The United States Government is going to conduct a special review for continuation of benefits under the African Growth and Opportunities Act (AGOA) to Swaziland this year, according to the Office of the U.S. Trade Representative (USTR).
Under the AGOA, the US grants duty-free access of specific products, including textiles and clothing, from African countries to its market. AGOA contains specific criteria that countries must meet to enjoy the benefits of AGOA, including criteria related to internationally recognized workers’ rights.
“The United States remains deeply concerned about the Government of Swaziland’s lack of measurable progress on workers’ rights issues, particularly protection of freedom of association and the right to organize, its use of security forces and arbitrary arrests to intimidate peaceful demonstrations, and the lack of legal recognition for union federations,” says a USTR press release.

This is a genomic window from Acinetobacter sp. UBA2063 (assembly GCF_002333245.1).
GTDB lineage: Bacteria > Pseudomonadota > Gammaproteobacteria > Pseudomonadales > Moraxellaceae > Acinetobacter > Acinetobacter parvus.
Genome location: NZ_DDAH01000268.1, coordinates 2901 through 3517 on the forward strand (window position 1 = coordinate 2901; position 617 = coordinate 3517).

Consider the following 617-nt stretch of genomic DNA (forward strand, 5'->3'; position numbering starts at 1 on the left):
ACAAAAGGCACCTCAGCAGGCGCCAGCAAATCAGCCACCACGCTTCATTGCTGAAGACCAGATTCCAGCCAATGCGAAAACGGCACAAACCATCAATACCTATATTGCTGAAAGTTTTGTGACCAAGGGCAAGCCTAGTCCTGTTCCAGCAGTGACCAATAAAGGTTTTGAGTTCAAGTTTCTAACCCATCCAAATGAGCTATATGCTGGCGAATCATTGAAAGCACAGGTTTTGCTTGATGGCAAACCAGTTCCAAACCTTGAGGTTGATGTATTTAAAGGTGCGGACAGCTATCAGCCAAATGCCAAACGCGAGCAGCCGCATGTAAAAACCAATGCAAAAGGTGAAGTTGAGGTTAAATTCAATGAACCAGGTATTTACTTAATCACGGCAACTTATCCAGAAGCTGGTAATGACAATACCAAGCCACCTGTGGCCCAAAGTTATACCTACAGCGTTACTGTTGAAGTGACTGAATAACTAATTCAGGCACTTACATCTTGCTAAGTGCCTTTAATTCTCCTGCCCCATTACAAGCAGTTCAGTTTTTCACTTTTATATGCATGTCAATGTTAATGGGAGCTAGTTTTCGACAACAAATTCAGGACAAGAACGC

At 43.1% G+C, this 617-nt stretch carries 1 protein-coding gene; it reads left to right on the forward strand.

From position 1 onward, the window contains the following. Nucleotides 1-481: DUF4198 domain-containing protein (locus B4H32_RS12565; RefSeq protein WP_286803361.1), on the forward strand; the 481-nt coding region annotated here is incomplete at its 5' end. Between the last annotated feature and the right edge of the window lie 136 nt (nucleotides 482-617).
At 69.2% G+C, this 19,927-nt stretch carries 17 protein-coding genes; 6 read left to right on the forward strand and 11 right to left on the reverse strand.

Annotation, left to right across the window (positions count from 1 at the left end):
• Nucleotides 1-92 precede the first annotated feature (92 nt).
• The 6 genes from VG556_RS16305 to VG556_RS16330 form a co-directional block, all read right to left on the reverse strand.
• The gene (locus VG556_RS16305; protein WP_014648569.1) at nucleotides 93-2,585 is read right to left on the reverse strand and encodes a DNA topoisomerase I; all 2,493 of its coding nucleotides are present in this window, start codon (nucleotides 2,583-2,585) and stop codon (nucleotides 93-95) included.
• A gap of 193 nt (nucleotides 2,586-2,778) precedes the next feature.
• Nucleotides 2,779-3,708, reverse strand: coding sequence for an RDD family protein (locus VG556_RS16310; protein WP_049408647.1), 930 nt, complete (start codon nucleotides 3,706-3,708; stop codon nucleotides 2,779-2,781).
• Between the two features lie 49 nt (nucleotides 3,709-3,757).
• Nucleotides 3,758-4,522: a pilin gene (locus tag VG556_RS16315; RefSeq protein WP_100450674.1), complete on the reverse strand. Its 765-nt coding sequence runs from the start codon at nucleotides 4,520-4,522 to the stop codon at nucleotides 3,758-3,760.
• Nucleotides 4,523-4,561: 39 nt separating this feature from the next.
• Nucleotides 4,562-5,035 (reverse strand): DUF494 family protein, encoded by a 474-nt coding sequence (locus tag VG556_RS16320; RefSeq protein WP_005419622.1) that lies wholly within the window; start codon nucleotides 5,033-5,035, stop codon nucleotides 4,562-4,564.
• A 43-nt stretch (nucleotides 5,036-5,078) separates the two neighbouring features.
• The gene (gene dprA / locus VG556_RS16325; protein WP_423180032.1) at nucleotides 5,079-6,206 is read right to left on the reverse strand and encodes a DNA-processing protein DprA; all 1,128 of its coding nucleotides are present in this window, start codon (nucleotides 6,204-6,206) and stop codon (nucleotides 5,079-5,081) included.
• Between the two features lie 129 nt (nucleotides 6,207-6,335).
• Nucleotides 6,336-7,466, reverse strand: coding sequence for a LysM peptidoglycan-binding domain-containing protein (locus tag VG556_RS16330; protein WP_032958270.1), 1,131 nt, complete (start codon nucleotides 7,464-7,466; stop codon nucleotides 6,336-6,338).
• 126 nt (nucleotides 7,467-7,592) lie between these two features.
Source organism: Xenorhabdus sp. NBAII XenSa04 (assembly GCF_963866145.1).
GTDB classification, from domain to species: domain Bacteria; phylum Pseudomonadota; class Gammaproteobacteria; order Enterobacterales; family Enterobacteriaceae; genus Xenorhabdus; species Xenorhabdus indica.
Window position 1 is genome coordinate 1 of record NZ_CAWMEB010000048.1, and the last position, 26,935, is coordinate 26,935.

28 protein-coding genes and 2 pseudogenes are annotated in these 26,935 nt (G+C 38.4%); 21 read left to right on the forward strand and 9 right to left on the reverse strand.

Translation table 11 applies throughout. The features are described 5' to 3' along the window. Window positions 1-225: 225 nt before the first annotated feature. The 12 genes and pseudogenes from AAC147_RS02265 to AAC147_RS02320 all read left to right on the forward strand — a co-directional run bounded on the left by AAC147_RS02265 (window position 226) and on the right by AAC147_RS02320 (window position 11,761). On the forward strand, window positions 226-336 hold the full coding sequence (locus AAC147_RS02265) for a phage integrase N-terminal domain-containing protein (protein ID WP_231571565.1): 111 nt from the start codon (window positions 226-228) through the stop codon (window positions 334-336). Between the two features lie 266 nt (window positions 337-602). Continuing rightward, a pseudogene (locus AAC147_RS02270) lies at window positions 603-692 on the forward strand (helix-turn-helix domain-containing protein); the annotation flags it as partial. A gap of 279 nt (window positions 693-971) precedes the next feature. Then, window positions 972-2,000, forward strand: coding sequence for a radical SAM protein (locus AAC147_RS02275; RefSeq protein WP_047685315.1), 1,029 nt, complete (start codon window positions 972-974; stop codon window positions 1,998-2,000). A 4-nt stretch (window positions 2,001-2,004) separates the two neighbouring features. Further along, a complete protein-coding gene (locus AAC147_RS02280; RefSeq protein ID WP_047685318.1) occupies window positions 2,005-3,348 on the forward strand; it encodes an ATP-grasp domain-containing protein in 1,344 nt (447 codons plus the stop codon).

In May 2014, the US Government will conduct an interim AGOA eligibility review of Swaziland to assess whether it has made measurable progress on the protection of internationally recognized worker rights. The results of this review will be reflected in a recommendation to the President regarding Swaziland’s continued AGOA eligibility, the USTR said.
Effective January 1, 2014, Mali has been added as a beneficiary country under AGOA. With the addition of Mali, 40 of the 49 potentially eligible countries in sub-Saharan Africa are now eligible to receive benefits under AGOA in 2014. The eligibility of Mali was withdrawn by the US in January 2013, following a March 2012 coup, but the country inaugurated a democratically-elected President in July 2013.
In 2013, Swaziland exported US$ 49.749 million worth of apparel to the US, showing a decline of 16.88 percent over exports of $59.855 million made in 2012, according to the Major Shippers Report released by the U.S. Department of Commerce.